All the kitchens that I cooked in tended to be domestic kitchens.
The kitchen at Highgrove was a lovely country house kitchen,
really, with an Aga, of course,
and then we also used to go up to Balmoral,
and again, that was just a lovely country home.
Sandringham was the kitchen that was the biggest of all of them.
It was the only stainless steel kitchen that we cooked in.
None of them were fancy, though,
and the family did come into the kitchen quite a lot,
which was lovely, because they were really homely.
Sprinkle a generous amount of olive oil...
So I will just pop it in the oven.
While the aubergine bakes for half an hour,
Carolyn starts a tomato sauce,
using onions, garlic and herbs.
Another component of this stuffed aubergine is some bulgur wheat,
which I'm going to put in with red onion now and get that cooked.
On its own, it's not hugely tasty,
so put some thyme in, a good twist of pepper and a pinch of salt.
Give that a good stir and add in the water.
I'm going to pop the lid on and leave that to come to the boil.
Next job's to dice up some peppers.
Today, I've got a yellow and a red.
Carolyn's home style cuisine was a real favourite
with the Prince and Princess.
People always assume that the Royal Family
lived on caviar and lobster, but it wasn't like that at all.
Obviously, they had to dine out a lot,
so when they were at home,
they just wanted to eat really nice, simple, homely food.
Prince Charles obviously enjoyed a lot of fresh vegetables
from his garden, and I guess the challenge is in making comfort food
look something really special.
I'm going to put in a little pepper...
I'll season them with a little salt and sugar at the end of cooking,
otherwise they tend to burn a little bit.
I'm just going to pop these on the stove.
The peppers need to saute, while the aubergines come out of the oven.
I'm going to start now by taking the flesh out of the aubergines.
I really enjoyed cooking for Princess Diana,
because I could do some slightly different things.
She didn't always go for the traditional things
that I think the rest of the Royal Family probably always had.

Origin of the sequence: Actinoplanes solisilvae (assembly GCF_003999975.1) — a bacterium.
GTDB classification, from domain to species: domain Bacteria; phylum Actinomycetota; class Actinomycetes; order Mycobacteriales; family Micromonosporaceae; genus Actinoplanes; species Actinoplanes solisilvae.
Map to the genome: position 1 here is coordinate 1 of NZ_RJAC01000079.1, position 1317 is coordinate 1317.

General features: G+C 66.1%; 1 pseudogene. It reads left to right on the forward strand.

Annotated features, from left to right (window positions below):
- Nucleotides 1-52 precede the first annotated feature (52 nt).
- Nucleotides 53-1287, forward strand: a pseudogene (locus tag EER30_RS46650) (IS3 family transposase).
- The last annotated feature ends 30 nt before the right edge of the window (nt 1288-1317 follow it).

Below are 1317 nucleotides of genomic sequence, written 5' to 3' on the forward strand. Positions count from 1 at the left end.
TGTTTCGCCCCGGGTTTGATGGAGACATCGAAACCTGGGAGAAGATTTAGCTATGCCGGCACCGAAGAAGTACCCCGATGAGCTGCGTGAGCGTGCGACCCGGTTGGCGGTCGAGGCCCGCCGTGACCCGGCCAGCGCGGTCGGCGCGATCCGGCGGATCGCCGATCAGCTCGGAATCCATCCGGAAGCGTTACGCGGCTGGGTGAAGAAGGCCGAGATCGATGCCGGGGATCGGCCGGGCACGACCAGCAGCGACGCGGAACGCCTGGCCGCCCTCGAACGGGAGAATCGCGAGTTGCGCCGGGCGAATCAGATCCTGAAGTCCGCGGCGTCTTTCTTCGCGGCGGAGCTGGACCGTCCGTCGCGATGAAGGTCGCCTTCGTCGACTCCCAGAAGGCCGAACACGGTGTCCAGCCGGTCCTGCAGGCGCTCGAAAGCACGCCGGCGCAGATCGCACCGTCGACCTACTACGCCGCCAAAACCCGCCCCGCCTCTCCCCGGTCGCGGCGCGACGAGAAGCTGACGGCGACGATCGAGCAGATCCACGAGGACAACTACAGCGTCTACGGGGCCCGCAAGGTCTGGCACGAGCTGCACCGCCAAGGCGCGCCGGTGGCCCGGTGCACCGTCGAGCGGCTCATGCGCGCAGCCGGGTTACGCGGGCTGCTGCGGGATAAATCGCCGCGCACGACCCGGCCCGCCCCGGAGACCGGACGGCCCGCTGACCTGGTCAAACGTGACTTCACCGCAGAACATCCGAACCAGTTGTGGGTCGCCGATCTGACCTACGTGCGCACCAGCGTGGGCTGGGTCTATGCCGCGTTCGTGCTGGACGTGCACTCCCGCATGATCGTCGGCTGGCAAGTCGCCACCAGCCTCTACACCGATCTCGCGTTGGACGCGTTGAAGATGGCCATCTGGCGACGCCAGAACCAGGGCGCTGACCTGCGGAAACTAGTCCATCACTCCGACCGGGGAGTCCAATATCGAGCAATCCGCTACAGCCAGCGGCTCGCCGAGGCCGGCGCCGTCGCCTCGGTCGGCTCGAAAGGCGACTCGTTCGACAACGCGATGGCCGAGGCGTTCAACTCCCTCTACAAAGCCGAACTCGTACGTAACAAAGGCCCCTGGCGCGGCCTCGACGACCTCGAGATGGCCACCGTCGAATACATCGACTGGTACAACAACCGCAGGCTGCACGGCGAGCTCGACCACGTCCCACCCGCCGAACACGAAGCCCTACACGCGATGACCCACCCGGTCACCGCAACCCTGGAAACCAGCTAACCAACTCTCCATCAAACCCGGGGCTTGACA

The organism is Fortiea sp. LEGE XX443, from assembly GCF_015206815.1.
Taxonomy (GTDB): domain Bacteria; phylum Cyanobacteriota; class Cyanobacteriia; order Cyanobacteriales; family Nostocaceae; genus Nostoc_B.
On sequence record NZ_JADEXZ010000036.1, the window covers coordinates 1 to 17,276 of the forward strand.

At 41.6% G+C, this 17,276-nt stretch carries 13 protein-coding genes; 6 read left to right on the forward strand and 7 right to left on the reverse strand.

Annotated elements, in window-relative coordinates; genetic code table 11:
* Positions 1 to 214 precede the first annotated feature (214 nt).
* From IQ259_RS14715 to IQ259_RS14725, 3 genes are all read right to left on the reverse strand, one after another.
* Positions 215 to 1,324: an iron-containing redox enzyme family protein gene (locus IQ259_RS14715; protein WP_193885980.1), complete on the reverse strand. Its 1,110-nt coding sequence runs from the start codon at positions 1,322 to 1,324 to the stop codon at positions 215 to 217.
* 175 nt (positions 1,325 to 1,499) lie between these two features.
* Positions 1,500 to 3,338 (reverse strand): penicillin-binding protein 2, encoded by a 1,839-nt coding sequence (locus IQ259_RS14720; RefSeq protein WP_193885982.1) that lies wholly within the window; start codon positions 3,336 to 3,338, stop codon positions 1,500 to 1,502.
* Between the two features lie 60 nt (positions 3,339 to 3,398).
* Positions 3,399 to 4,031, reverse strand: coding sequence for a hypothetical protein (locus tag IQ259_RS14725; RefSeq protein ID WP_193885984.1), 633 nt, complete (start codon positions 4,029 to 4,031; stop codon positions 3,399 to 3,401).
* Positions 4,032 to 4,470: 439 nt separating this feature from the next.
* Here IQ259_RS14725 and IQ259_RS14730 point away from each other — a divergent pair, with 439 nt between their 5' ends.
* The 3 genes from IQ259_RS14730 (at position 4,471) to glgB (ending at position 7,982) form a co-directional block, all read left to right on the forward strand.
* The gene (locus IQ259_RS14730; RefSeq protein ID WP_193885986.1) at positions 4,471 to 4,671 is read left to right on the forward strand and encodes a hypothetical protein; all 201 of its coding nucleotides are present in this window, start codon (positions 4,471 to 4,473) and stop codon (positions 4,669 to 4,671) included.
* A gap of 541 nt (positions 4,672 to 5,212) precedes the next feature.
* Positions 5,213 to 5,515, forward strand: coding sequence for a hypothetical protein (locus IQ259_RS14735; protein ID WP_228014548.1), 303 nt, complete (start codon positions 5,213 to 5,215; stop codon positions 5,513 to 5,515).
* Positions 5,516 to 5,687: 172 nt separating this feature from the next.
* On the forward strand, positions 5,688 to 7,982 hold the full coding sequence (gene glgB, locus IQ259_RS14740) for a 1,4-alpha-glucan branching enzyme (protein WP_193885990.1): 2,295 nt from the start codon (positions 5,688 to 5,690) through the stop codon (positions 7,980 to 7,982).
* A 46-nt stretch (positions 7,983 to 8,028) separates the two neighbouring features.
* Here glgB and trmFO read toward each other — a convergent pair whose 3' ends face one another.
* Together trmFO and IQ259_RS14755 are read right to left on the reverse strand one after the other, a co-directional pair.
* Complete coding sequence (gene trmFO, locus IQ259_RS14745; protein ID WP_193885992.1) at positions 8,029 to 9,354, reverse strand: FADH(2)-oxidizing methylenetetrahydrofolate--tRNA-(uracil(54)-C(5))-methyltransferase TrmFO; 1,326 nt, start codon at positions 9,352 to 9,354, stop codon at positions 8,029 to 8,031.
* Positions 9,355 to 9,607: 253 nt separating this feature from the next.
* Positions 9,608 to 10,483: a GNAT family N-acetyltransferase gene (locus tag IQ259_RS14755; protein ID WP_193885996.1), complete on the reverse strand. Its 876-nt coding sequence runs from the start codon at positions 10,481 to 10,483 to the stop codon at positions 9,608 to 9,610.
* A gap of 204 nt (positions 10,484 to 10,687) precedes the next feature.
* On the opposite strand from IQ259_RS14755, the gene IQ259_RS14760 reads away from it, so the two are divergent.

She brought a slightly different perspective,
certainly with food.
I would say things became slightly less formal.
I wouldn't say that something like stuffed aubergine, for example,
was a really typical thing to have on a royal menu,
but it certainly became a regular once she started having it.
So now, I've got all the bits I need to layer this up.
This is the bit where you can really have fun.
Carolyn layers up the bulgur wheat, peppers, sauce,
aubergine and goat's cheese back into the skins.
And after 15 minutes in the oven, her Diana favourite is ready.
There we go, those are baked.
The tomatoes have cooked down a little bit
and the aubergines are looking nice as well.
Now, this is where we have to be very careful.
There we go.
And then we're just going to add a few
of these beautifully coloured little tomatoes.
One more tiny bit just for the top here,
and then that's ready to go.
This is a dish that, although it may be fit for a princess,
it's really fit for anyone.
It's just simple home cooking -
it's nourishing, it's warming,
and I don't think you can do much better than this.
For any chef, working for the Royal Family
is an experience of a lifetime,
especially as some royal consorts take a particular interest
in the kitchens.
This is Darren McGrady who worked as a chef in the Royal kitchens
from 1982 to 1997, that's for the Queen and Prince Philip,
and later, for Princess Diana.
But paint me a picture, Darren,
of what it's like working in the Buckingham Palace kitchen.
It was an amazing experience.
Sometimes, the Queen was on her own,
so it was just a sort of a light lunch,
something like grilled fish and salad
with 300 staff to feed, of course, as well.
But other times, the next day, it could be a state banquet.
And then it was all hands on deck, 20 chefs in the kitchen,
working 17-hour days.
And state of the art?
Oh, gosh, no.
No, the pans were dating back to Queen Victoria.
Antique copper pans.